Clients often have a clear idea of what they want for a Web site, although such notions are subject to change as work proceeds.
Sometimes, for example, the designer who maps out a graphical idea of what the client wants comes up with a different look. The programmer responsible for the sites code may vary the wishes of both client and designer to fit what he can actually produce. Coordinating these diverging views falls to the project manager.
A new collaborative development system promises to ease the task for everyone involved.
Macromedias Sitespring system uses the conventions of the Web to coordinate site development, said Tony Amidei, interactive design director at Perimetre-Flux, a San Francisco Web site-building firm. Sitespring produces a site for each project, and "each team member gets a home page with assigned tasks, e-mail and discussion threads related to you," he said.
In addition to the personalized pages, the system provides a place where everyone involved in the project can see their tasks, and access discussion threads to capture important exchanges on decisions for the project as well as a file sharing capability.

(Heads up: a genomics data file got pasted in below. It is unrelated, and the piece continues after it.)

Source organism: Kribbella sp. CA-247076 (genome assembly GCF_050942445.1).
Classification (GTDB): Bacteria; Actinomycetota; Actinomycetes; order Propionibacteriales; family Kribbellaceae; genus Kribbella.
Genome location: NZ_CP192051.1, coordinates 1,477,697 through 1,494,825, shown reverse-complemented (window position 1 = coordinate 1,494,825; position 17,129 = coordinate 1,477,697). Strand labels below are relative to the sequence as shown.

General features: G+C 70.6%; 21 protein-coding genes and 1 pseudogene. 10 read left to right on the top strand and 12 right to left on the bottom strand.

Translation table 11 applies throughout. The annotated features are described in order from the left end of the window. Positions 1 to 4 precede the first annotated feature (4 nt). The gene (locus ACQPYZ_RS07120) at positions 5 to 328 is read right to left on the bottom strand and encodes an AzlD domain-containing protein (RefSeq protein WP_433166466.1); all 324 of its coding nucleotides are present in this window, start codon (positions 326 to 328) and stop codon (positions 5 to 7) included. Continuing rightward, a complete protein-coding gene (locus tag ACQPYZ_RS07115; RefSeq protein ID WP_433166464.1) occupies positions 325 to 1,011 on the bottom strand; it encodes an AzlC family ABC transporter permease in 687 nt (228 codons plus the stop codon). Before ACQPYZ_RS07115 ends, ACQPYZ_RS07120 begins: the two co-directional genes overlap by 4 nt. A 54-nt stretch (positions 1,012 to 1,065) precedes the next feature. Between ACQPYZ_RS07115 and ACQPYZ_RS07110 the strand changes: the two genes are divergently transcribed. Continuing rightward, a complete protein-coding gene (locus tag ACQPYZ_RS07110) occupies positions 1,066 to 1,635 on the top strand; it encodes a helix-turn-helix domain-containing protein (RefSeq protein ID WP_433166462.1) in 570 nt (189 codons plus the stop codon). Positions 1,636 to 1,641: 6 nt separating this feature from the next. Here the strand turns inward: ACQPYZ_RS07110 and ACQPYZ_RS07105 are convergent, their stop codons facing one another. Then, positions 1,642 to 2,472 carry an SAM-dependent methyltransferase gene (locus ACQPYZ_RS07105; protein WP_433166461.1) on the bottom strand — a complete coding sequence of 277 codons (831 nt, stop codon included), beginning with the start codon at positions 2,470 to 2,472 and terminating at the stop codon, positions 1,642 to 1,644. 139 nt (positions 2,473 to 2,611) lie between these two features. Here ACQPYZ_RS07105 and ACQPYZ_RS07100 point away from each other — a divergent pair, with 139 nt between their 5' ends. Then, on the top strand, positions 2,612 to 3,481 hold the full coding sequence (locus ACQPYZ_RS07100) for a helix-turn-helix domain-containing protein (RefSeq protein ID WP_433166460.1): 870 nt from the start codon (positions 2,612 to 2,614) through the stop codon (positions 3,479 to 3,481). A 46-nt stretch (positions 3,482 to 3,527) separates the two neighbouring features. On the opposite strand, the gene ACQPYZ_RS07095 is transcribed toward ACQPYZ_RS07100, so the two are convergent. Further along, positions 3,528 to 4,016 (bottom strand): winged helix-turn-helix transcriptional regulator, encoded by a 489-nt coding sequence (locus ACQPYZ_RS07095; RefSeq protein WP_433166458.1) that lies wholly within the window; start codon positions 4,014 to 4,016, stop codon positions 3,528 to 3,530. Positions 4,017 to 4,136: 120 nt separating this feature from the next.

"Often, three people need a file from a client, but the client typically sends it to one person [as an attachment to e-mail]," Amidei noted. Then the file sits in that individuals e-mail box until a deadline approaches and other people start asking whether its come in, he said.
"The advantage of Sitespring is that it provides one central communications hub," he said. A task assignment sent to a team member may include a link to a relevant file. An e-mail alert on the task may also contain a link.
Task assignments may be directed to individuals, but the deadlines for when they are due are extracted and built into a general-purpose schedule on the project site, rather than having team members "hunting through e-mail to find the one that says when something is due," Amidei said.
Perimetre-Flux, which has built Web sites for the San Francisco Museum of Modern Art and other clients, has been using beta versions of Sitespring since April. The product will become generally available in August at a price of $1,999 per server for three users. A 10-user license is $4,995, plus support charges.
Erik Larson, Sitespring product manager, said a client-facing site can also be constructed in addition to an internal project site, using a Java Server Pages template. Sitespring will automatically upload designated items to the client site for review, such as a finished graphic or the main proposals for a dominant graphic for client review.
Macromedia, in San Francisco, also makes the Dreamweaver site design tool and the Flash animation player. Macromedia merged with site development tool supplier Allaire in March.